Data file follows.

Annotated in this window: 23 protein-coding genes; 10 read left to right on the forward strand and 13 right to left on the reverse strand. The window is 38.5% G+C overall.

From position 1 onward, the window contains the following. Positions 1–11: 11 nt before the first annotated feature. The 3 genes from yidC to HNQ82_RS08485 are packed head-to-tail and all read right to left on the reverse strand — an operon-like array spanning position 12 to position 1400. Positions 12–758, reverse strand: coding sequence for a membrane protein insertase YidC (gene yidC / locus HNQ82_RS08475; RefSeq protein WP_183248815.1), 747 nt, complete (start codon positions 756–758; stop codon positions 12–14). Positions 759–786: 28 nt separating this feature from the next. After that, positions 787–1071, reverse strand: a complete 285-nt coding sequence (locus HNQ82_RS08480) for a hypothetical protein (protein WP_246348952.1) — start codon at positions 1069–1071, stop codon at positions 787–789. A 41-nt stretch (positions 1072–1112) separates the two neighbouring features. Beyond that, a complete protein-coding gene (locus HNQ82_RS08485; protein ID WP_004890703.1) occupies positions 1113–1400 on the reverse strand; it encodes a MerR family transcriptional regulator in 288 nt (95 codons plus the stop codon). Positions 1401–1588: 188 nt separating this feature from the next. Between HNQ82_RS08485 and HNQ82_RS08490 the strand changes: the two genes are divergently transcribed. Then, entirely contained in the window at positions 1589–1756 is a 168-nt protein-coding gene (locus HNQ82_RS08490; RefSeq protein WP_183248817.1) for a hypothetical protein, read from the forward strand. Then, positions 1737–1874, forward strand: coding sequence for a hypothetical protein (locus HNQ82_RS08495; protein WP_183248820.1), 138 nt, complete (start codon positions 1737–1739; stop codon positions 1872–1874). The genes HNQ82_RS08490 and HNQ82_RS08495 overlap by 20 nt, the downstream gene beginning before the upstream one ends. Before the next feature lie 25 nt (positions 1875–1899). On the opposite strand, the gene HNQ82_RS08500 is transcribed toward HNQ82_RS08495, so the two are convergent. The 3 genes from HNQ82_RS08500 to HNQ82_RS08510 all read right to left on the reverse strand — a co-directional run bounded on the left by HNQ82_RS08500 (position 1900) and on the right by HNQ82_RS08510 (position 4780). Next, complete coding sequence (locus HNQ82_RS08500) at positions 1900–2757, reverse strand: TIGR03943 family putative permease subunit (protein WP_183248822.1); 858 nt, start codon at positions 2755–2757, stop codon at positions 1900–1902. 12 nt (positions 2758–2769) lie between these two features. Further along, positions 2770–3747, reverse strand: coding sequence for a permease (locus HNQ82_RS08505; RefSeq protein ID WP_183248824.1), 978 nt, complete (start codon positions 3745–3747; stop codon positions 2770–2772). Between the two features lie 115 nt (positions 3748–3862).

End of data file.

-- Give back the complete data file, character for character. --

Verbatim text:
Annotated in this window: 23 protein-coding genes; 10 read left to right on the forward strand and 13 right to left on the reverse strand. The window is 38.5% G+C overall.

From position 1 onward, the window contains the following. Positions 1–11: 11 nt before the first annotated feature. The 3 genes from yidC to HNQ82_RS08485 are packed head-to-tail and all read right to left on the reverse strand — an operon-like array spanning position 12 to position 1400. Positions 12–758, reverse strand: coding sequence for a membrane protein insertase YidC (gene yidC / locus HNQ82_RS08475; RefSeq protein WP_183248815.1), 747 nt, complete (start codon positions 756–758; stop codon positions 12–14). Positions 759–786: 28 nt separating this feature from the next. After that, positions 787–1071, reverse strand: a complete 285-nt coding sequence (locus HNQ82_RS08480) for a hypothetical protein (protein WP_246348952.1) — start codon at positions 1069–1071, stop codon at positions 787–789. A 41-nt stretch (positions 1072–1112) separates the two neighbouring features. Beyond that, a complete protein-coding gene (locus HNQ82_RS08485; protein ID WP_004890703.1) occupies positions 1113–1400 on the reverse strand; it encodes a MerR family transcriptional regulator in 288 nt (95 codons plus the stop codon). Positions 1401–1588: 188 nt separating this feature from the next. Between HNQ82_RS08485 and HNQ82_RS08490 the strand changes: the two genes are divergently transcribed. Then, entirely contained in the window at positions 1589–1756 is a 168-nt protein-coding gene (locus HNQ82_RS08490; RefSeq protein WP_183248817.1) for a hypothetical protein, read from the forward strand. Then, positions 1737–1874, forward strand: coding sequence for a hypothetical protein (locus HNQ82_RS08495; protein WP_183248820.1), 138 nt, complete (start codon positions 1737–1739; stop codon positions 1872–1874). The genes HNQ82_RS08490 and HNQ82_RS08495 overlap by 20 nt, the downstream gene beginning before the upstream one ends. Before the next feature lie 25 nt (positions 1875–1899). On the opposite strand, the gene HNQ82_RS08500 is transcribed toward HNQ82_RS08495, so the two are convergent. The 3 genes from HNQ82_RS08500 to HNQ82_RS08510 all read right to left on the reverse strand — a co-directional run bounded on the left by HNQ82_RS08500 (position 1900) and on the right by HNQ82_RS08510 (position 4780). Next, complete coding sequence (locus HNQ82_RS08500) at positions 1900–2757, reverse strand: TIGR03943 family putative permease subunit (protein WP_183248822.1); 858 nt, start codon at positions 2755–2757, stop codon at positions 1900–1902. 12 nt (positions 2758–2769) lie between these two features. Further along, positions 2770–3747, reverse strand: coding sequence for a permease (locus HNQ82_RS08505; RefSeq protein ID WP_183248824.1), 978 nt, complete (start codon positions 3745–3747; stop codon positions 2770–2772). Between the two features lie 115 nt (positions 3748–3862).